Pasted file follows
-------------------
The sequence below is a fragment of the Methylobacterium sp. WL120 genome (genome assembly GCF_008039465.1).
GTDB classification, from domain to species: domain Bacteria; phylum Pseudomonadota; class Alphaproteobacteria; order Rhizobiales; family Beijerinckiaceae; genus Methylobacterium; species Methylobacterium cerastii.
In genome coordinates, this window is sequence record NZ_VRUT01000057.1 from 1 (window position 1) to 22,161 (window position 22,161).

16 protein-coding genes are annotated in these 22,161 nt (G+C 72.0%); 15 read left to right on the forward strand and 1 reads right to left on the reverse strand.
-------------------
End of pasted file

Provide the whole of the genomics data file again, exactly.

The sequence below is a fragment of the Methylobacterium sp. WL120 genome (genome assembly GCF_008039465.1).
GTDB classification, from domain to species: domain Bacteria; phylum Pseudomonadota; class Alphaproteobacteria; order Rhizobiales; family Beijerinckiaceae; genus Methylobacterium; species Methylobacterium cerastii.
In genome coordinates, this window is sequence record NZ_VRUT01000057.1 from 1 (window position 1) to 22,161 (window position 22,161).

16 protein-coding genes are annotated in these 22,161 nt (G+C 72.0%); 15 read left to right on the forward strand and 1 reads right to left on the reverse strand.